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  Step I: Descriptors
 
  Step II: Variants
 
  Step III: Cross-Impact-Matrix 
 
  Step IV: Evaluation


CIB Analysis - Step-by-Step

Step IV: Evaluation

The 16 variants of the 6 Somewhereland descriptors can be combined into a total of 486 scenarios by selecting one of the 2-3 variants for each descriptor. However, the vast majority of these scenarios are not consistent with the interdependencies formulated in the cross-impact matrix. The inconsistency of a scenario can be recognized by looking up the influence relationships between the active variants of a scenario in the cross-impact matrix. As an example, the consistency of the scenario shown below is examined.

 A. Government: A2 'Prosperity party' 
 B. Foreign policy: B1 Cooperation
 C. Economy: C3 Dynamic
 D. Distribution of wealth: D1 Balanced
 E. Social coherence:  E1 Social peace
 F. Social values: F1 Meritocratic

For instance, the cross-impact value of the matrix cell A2 → B1 is +2. This means that scenario element [A2 Government: 'Prosperity party'] exerts a medium strength promoting influence on scenario element [B1 Foreign policy: Cooperation].


In the same way, all influence relationships between the scenario elements can be taken from the cross-impact matrix. For the scenario listed above, this results in a visualization of the influence relationships shown below.




In the CIB, scenario elements are considered to be well-founded if they are influenced by numerous, preferably strongly promoting influences (green arrows) and at the same time only a few, preferably weak inhibiting influences act on the element (red arrows). In other words, the sum of the influence values of all arrows pointing to a scenario element should be as high as possible. These 'impact sums' are shown in the black boxes below the scenario elements in the figure above.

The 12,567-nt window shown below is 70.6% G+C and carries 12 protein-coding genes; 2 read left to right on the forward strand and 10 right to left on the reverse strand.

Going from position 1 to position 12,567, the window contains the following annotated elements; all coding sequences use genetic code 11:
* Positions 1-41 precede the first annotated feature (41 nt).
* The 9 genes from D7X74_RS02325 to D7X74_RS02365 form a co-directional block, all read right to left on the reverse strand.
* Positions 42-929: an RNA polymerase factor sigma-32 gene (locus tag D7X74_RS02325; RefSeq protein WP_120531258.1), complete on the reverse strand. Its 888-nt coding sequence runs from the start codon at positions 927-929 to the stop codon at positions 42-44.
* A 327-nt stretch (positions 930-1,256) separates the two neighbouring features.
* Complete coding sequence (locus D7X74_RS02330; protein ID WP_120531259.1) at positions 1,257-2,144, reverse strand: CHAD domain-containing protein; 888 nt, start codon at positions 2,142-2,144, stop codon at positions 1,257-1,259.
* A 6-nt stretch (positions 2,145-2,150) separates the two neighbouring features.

It follows from this consideration that the scenario element [C3 Economy: Dynamic] is very credible in this scenario (high impact score), but the scenario element [D1 Wealth distribution: Balanced] is conspicuously ill-founded in the context of the other developments in this scenario (low impact score).

In the CIB, consistent scenarios are characterized by the fact that the impact sums for all scenario elements are as high as possible. They are as high as possible if an exchange of the selected variant would not lead to a further increase in the impact sum for any descriptor (Nash equilibrium). Whether this is fulfilled in a scenario can be determined by a simple calculation using the cross-impact matrix. To do this, the rows of all active variants of the scenario are marked and the marked rows are added up to the 'impact balances'.



The consistency condition is fulfilled for all descriptors where the impact sum of the active variant (inverse printing) is not exceeded by the impact sum of another variant of the same descriptor. This is fulfilled in the example for five of the six descriptors, but not for descriptor [D. Distribution of wealth]. The examined scenario must therefore be rejected as inconsistent. Not all impact sums are as high as possible because descriptor D is not chosen in the way that the other components of the scenario suggest.

Of the 486 possible scenarios of Somewhereland, only 10 scenarios pass the CIB consistency test. Each of these scenarios consists of a coherent combination of descriptor developments. Together they cover a wide range of possible futures for Somewhereland.



Although the CIB consistency test is simple enough to be performed with paper and a pencil, the evaluation of a common sized cross-impact matrix requires that this test be repeated very often, which requires the application of software. The freely available CIB software ScenarioWizard can be used for this purpose.



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